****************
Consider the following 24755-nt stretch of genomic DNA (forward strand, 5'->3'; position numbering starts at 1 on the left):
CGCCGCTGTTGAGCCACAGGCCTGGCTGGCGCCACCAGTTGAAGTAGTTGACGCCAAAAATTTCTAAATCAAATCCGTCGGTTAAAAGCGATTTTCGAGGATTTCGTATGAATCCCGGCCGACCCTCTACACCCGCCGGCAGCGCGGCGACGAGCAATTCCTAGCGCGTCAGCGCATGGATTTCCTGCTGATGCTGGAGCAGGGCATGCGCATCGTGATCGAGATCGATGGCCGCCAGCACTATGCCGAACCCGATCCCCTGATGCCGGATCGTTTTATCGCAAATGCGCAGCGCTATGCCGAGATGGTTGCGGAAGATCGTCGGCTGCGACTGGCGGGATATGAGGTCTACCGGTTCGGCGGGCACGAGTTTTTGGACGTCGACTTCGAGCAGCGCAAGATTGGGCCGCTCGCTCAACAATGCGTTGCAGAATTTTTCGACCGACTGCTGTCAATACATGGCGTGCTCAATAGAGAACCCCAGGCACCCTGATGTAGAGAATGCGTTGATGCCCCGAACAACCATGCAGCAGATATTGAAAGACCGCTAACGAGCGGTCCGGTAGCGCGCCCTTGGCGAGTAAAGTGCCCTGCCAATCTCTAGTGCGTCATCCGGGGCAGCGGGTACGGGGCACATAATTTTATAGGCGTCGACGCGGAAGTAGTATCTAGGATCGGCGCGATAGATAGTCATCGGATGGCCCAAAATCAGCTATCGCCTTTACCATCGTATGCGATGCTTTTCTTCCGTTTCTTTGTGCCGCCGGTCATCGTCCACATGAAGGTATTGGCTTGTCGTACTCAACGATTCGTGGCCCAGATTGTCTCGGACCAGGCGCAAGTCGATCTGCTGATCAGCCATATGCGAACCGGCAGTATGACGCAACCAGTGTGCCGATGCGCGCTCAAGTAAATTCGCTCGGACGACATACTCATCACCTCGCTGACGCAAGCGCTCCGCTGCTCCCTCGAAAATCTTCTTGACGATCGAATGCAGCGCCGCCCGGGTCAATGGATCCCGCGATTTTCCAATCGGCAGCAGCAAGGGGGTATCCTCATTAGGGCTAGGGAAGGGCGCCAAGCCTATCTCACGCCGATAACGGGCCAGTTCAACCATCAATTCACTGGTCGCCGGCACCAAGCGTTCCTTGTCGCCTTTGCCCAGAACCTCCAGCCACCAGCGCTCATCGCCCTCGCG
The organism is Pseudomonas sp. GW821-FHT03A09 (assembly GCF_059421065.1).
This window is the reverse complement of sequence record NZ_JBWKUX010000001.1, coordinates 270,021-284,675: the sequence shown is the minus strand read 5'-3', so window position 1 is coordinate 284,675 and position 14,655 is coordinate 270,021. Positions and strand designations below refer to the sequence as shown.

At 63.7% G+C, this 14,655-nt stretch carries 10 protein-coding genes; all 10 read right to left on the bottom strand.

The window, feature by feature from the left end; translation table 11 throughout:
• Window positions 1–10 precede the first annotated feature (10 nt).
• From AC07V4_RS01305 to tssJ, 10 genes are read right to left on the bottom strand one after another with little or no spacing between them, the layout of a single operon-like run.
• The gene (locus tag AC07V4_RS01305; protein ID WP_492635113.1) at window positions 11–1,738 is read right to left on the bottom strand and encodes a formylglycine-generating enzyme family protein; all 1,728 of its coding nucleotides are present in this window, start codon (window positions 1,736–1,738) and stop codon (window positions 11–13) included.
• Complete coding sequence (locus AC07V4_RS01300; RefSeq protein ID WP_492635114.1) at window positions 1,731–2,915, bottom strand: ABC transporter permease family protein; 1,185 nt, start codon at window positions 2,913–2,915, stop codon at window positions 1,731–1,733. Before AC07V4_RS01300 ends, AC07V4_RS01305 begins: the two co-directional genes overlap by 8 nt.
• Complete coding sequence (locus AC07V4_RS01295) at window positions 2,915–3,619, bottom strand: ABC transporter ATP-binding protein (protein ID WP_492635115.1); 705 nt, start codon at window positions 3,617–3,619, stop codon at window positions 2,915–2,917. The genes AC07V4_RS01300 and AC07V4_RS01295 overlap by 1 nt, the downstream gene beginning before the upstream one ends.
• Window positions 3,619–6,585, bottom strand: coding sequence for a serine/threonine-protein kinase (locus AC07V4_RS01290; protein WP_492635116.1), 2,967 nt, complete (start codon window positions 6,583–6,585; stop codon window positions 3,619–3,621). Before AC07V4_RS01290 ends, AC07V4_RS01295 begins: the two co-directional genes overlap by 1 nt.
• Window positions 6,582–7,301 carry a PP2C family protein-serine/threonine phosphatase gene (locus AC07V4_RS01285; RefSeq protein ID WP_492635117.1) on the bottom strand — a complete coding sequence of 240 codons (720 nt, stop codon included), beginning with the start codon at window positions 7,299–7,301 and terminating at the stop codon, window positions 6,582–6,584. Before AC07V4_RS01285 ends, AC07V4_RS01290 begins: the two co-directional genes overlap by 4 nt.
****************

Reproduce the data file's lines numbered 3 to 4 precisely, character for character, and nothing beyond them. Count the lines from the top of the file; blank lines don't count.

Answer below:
The organism is Pseudomonas sp. GW821-FHT03A09 (assembly GCF_059421065.1).
This window is the reverse complement of sequence record NZ_JBWKUX010000001.1, coordinates 270,021-284,675: the sequence shown is the minus strand read 5'-3', so window position 1 is coordinate 284,675 and position 14,655 is coordinate 270,021. Positions and strand designations below refer to the sequence as shown.